Photos shared on social media show the wall is disrepair after storms knocked the floodgates off their hinges.
Since it's erection, the barrier lining the US-Mexico, which Trump has previously described as being 'virtually impenetrable,' has struggled to withstand the power of wind, rain and manmade power tools.
The damage that took place near San Bernardino was the result of downpour of rain, totaling about 2.15 inches, that funneled washes and flooding across the region.
A portion of Trump's border wall was damaged in Arizona last week as monsoons blasted through the borderlands region
A photograph shared by an Arizona-based environmentalist Kate Scott shows the portion of wall, located in in Silver Creek, about 17 miles northeast of Douglas, Arizona, with floodgates open and lined with debris including large trees.
The barrier did not withstand the 'several feet of rising water' that traveled through the area last week, according to Border Report.
The National Weather Service recorded 2.5 inches of rain in the area on Aug. 17.
A Customs and Border Protection spokesperson confirmed to the Associated Press on Monday that the floodgates had been opened in wake of the rainfall, which is said to be 'far above normal' amounts.
The gates are intended to prevent the build-up of boulders, branches and other debris during heavy rains. CBP says it is typical for the gates to be opened when major rainfall is predicted.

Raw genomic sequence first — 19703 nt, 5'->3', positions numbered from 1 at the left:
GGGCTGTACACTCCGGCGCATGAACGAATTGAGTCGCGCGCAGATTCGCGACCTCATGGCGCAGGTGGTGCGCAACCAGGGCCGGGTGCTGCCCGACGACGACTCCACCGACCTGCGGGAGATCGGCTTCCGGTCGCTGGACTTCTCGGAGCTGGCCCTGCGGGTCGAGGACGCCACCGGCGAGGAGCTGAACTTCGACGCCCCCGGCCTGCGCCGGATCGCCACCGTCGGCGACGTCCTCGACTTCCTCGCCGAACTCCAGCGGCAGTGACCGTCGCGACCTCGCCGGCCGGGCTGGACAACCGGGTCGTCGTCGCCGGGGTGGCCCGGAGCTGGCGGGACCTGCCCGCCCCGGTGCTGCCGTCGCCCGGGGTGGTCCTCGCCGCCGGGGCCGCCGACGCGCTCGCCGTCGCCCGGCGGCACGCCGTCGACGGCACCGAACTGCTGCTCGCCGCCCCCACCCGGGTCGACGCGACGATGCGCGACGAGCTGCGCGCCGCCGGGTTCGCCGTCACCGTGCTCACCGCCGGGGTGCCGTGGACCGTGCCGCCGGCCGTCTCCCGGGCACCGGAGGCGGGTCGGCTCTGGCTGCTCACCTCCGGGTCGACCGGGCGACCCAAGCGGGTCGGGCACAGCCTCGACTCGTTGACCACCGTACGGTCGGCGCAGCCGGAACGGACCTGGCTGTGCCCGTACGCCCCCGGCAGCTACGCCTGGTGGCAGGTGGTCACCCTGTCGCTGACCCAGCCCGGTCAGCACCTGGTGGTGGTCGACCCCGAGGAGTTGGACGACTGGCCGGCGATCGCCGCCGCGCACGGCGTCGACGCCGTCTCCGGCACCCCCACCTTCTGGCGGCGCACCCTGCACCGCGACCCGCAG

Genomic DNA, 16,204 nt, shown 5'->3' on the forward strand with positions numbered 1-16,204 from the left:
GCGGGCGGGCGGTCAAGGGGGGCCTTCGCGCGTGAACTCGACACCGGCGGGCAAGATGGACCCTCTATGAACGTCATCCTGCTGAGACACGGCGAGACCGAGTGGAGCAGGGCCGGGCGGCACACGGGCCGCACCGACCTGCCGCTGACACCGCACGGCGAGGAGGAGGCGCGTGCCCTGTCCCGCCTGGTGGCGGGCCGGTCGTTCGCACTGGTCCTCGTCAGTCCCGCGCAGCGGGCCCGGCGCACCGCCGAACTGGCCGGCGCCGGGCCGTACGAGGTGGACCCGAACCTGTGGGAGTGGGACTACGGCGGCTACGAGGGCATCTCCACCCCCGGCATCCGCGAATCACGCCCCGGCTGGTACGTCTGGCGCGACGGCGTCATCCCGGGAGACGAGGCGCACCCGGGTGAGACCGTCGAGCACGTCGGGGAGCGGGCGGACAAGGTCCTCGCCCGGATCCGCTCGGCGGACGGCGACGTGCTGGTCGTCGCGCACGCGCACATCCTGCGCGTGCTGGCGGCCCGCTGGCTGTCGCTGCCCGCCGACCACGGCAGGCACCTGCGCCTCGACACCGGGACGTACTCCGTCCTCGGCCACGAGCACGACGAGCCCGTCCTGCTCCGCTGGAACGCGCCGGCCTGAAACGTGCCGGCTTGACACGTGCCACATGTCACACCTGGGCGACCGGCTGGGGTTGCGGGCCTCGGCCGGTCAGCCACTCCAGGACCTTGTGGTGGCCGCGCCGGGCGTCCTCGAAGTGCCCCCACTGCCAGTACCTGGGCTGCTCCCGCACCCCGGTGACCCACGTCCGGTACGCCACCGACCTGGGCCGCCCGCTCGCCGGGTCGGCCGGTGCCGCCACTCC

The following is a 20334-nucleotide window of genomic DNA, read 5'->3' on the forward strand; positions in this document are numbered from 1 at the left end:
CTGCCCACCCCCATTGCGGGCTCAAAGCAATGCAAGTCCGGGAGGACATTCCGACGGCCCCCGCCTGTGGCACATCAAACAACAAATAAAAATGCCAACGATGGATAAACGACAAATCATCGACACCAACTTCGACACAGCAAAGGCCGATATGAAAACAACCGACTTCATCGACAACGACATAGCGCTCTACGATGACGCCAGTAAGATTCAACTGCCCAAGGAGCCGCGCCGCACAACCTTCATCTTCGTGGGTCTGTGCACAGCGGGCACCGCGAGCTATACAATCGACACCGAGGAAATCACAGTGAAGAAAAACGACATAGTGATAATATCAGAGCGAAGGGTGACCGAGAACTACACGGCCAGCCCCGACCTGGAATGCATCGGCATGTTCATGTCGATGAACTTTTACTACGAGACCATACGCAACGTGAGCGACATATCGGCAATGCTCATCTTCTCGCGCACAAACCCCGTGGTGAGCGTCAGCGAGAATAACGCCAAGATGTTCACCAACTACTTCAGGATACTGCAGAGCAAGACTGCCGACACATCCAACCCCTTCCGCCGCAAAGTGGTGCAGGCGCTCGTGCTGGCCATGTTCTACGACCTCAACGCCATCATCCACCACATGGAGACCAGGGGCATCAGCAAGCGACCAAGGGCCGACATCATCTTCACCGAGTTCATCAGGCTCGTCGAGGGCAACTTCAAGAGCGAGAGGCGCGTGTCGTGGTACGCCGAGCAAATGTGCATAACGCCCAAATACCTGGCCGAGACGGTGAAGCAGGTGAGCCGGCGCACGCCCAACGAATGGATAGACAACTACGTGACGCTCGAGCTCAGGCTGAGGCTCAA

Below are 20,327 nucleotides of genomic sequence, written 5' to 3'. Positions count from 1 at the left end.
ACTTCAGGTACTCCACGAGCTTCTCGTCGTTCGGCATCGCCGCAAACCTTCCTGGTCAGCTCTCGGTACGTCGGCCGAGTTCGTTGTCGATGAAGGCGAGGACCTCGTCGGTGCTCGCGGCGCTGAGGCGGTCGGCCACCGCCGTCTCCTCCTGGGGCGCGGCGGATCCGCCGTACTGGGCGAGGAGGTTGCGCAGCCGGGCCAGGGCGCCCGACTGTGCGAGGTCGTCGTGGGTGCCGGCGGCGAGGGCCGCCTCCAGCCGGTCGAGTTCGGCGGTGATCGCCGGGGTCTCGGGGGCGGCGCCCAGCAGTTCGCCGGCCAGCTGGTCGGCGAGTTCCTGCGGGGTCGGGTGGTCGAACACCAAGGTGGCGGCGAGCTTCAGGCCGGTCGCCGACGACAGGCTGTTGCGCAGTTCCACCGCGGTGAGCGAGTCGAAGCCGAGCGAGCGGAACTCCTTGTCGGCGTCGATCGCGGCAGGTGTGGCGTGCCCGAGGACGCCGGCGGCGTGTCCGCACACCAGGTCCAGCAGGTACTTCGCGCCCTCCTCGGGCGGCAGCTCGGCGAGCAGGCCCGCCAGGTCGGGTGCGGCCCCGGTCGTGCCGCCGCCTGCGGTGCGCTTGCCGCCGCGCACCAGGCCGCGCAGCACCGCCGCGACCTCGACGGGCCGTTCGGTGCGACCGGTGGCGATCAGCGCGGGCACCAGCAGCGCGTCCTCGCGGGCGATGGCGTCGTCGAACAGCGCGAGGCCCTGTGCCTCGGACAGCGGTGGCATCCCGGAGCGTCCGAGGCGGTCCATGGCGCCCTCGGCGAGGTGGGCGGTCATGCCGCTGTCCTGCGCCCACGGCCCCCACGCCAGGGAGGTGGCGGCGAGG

The National Weather Service recorded 2.5 in. of rain in Arizona's borderlands area on Aug. 17
Homes in the borderlands region were hit by a flash flood from a monsoon rainstorm, which was made worse by the quick runoff from the denuded landscape of the burn scar of a major wildfire upslope
The government agency is currently assessing the damage along the wall and plans to repair it in the future.
Trump, who focused heavily on the border wall during his presidential campaign, built just three miles of primary wall on the U.S.-Mexico border where no barrier existed while in office.
While 194 miles of wall had been built by May 2020, the vast majority of 'new' wall was replacing old wall. Only 16 miles of the 194 represented construction in places a wall didn't exist, and of that tally, 13 miles were new secondary wall, while three were primary.
Now, as the wall faces flood damage, critics argue Arizona's weather was not extreme but, instead, the wall was poorly built.
Center for Biological Diversity Borderlands Campaigner Laiken Jordahl claims is common amid the state's monsoon season.
'For years, we have been warning and